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Plan Spells More Mutton Flaps and Conflict

Tuesday 22 March, 2005

Plan Spells More Mutton Flaps and Conflict for Pacific

The push for free trade in the Pacific contained in the Draft Plan of the Pacific Islands Forum risks exacerbating poverty, inequality, and conflict in the Pacific, says Peter Zwart of the Catholic agency, Caritas.

Caritas has expressed concern at the provisions which push ahead free trade negotiations both among Pacific Island countries themselves, and between this group and Australia and New Zealand.

“Pacific countries experience a particular vulnerability given their isolation, high cost of transport, small population and land mass, and a fragile ecological resource base. The idea there could ever be a fair and level playing field between Pacific Island countries and Australia or New Zealand is not only ludicrous, it is also dangerous,” says Mr Zwart.

“The experience of New Zealand in trade liberalisation has been a substantial rise in poverty and inequality. The same experience in the Pacific would deepen poverty in both urban and isolated or rural areas and add to existing social tensions. It would also lead inevitably to increased foreign ownership of the natural resource base and production, which in the Pacific has been one of the most persistent causes of conflict wherever you look, from West Papua, Bougainville and PNG, Fiji, or Solomon Islands.”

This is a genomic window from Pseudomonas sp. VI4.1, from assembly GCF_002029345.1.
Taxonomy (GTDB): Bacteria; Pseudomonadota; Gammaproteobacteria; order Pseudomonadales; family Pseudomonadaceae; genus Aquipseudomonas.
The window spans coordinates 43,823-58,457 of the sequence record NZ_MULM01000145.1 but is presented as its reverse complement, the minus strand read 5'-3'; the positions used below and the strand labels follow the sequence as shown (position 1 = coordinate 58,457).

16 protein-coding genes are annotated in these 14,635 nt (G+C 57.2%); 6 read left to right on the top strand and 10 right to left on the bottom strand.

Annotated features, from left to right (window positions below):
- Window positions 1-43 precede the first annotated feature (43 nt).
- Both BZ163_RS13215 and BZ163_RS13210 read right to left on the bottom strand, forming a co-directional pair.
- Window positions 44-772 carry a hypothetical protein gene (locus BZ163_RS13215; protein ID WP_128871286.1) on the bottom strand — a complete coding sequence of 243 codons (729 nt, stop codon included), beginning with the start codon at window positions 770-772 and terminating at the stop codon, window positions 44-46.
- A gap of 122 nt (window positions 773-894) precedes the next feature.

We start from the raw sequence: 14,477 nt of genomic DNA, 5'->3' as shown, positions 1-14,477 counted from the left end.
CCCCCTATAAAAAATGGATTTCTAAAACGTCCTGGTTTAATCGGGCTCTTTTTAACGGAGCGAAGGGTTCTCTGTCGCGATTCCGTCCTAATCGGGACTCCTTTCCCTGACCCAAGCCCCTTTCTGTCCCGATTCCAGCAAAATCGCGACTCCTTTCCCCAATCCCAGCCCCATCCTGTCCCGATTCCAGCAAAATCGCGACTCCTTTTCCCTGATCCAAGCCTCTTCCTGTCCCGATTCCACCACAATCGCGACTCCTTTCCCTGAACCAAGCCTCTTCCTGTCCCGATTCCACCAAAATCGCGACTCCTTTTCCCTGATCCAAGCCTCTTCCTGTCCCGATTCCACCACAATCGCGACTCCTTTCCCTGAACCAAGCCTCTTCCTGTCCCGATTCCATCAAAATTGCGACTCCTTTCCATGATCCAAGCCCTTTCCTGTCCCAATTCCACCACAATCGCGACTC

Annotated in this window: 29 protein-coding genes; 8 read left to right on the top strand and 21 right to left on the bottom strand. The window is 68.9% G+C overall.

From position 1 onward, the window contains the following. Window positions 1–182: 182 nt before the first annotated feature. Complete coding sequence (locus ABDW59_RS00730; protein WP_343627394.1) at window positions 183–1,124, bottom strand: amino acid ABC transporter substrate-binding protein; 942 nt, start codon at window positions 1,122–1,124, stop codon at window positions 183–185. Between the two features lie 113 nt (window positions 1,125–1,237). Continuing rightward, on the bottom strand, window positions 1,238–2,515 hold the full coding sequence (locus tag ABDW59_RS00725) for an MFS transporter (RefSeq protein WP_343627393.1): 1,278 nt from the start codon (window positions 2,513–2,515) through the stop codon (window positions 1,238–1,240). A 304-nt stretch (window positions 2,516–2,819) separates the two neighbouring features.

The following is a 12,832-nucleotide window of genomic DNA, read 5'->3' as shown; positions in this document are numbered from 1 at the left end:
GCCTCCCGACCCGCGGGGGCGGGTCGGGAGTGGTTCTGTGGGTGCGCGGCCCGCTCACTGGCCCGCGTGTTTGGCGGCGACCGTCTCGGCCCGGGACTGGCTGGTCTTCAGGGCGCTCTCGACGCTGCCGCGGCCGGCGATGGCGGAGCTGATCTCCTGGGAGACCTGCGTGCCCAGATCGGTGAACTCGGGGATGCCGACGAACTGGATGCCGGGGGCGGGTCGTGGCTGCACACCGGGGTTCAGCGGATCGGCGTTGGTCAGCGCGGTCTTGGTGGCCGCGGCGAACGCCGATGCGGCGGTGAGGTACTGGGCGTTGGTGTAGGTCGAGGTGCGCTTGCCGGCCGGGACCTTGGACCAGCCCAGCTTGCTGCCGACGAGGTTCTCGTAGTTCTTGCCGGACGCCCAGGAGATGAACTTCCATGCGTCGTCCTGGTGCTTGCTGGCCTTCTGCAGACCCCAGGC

“Some proposals such as that to help reduce the cost of imported foods appear directly designed to undermine both the position of Pacific farmers growing traditional foods, and to deepen the dependence of Pacific people on less nutritious and unhealthy imported foods.”

“It is a recipe for more rural poverty and mutton flaps for the Pacific, with the associated health problems that come with them,” said Mr Zwart.

Background Information The Pacific Plan has been released by the Pacific Islands Forum Secretariat for general consultation. The Secretary General of the Forum, Australian, Greg Urwin, is currently in New Zealand where he attended a consultation meeting in Wellington today and will continue this process in Auckland tomorrow. The Plan can be found at the following link: www.mfat.govt.nz.


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